She spent 74 days in county facilities — first at Craighead County Juvenile Detention Center, then in Independence County.

Under Youth Services Division policy, that time behind bars didn’t count toward her sentence. Neither did the six days of testing at the Alexander center, nor the next two weeks waiting in Jefferson County’s youth jail for permanent placement.

Correction: An earlier version of this graphic listed an incorrect figure in the key.

State data show that, between 2008 and 2017, at least 458 youths similarly waited more than three months in county facilities. The data also show that 76 percent of committed Arkansas youths were jailed at least one month in county juvenile detention during the same period.

Finally, a bed opened for Kristyn at the state-managed Mansfield Juvenile Treatment Center, about 30 miles south of Fort Smith.

At Mansfield, she spent 97 more days actually serving her sentence.

Arkansas law allows circuit judges to hold adjudicated youths in county detention no longer than 90 days before transfer to the Alexander assessment center.

The Youth Services Division gets around the county lockup limit by transferring children approaching the 90-day mark from one county to another, said Dorcy Corbin, a Pulaski County juvenile public defender.

The division thus attempts to “buy more time” before having to send the child for assessment, Corbin asserted.

Department of Human Services representatives disputed the generalization that the state moves children from one county facility to another before screening. The Youth Services Division is part of the department.

“There are individual instances where an incident has occurred at the initial juvenile detention center placement that requires a move,” said Marci Manley, department spokesman.

Sometimes youths spend longer wait times in a county juvenile jail because their crimes, such as sex offenses, require going to a state youth prison with a specialized treatment program that is in “high demand,” said Amy Webb, another department spokesman.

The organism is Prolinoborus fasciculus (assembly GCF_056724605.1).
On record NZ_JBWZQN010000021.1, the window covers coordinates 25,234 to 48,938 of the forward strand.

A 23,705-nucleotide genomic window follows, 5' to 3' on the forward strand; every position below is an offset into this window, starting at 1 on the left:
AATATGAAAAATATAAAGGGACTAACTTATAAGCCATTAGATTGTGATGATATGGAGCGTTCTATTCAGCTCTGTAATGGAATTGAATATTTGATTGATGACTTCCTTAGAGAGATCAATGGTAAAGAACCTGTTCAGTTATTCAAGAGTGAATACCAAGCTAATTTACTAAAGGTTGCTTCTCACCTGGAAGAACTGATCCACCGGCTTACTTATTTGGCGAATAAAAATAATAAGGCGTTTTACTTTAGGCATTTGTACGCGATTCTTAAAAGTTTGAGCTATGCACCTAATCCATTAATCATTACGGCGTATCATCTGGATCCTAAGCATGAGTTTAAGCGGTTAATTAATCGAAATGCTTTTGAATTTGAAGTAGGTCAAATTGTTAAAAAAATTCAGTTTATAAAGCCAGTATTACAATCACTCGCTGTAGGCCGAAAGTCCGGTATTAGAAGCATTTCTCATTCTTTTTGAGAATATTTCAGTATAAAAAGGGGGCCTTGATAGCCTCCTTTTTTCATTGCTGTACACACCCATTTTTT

Manley and Webb noted that the agency hopes to end its reliance on county juvenile detention centers. Youths will go straight to assessment from the courthouse, the same day they’re committed to the division by a judge, they said.

Even so, Corbin said, “the fact that the state routinely jails kids up to the maximum allowed time [in county lockups] is also wrong.”


Under Arkansas’ “indeterminate sentencing” law, incarcerated youths aren’t given release dates when they’re first sentenced. A youth must complete a long list of assigned goals before being allowed to go home.

The youth prison staff, using personal observation, decides whether those goals were met. Arkansas is among 24 states and the District of Columbia that use indeterminate sentencing.

Arkansas’ Youth Services Division, not a judge, unilaterally decides when to release a child. Similar agencies in 22 other states do the same.

Webb said that indeterminate sentencing allows the agency to focus on rehabilitation and not punishment, unlike the adult criminal system.

“Indeterminate sentencing acknowledges that kids have highly individualized needs that affect their relative risk for future re-offending,” she said.

As part of its effort to reduce incarceration time, the youth agency recently changed its policy from addressing all concerns that might have led to a young offender’s delinquent conduct to focusing only on those that need “immediate and intensive treatment,” Webb said.

But Lafont, the Little Rock attorney who represents youth offenders, said the state still holds too much power to keep children locked up.

“The juvenile code violates due process,” she said. “Kids are in the system for two years once adjudicated. Even if there is less time on paper, their time is extended. … They spend more time because they’re not perfect kids.”

The law makes it too easy for youth prison staffs to extend a child’s time for minor infractions, she said.

“One of my clients was hit with a 90-day extension by the state because he had a so-called major incident,” Lafont said. “’What was the major incident?’ I had asked. ‘Well,’ they told me, ‘the child had a pencil in the classroom after the pencils were supposed to go back to the teacher.’ His stay was extended three months.”

When Lafont asked for evidence about the incident from the Alexander lockup’s director, the Youth Services Division changed its decision, she said.

A consultant hired by the Youth Services Division recommended last year that the agency create clear sentencing limits and individualized treatment plans for youths, as well as stop lengthening kids’ sentences for minor infractions. Agency officials haven’t said how they’re going to do this.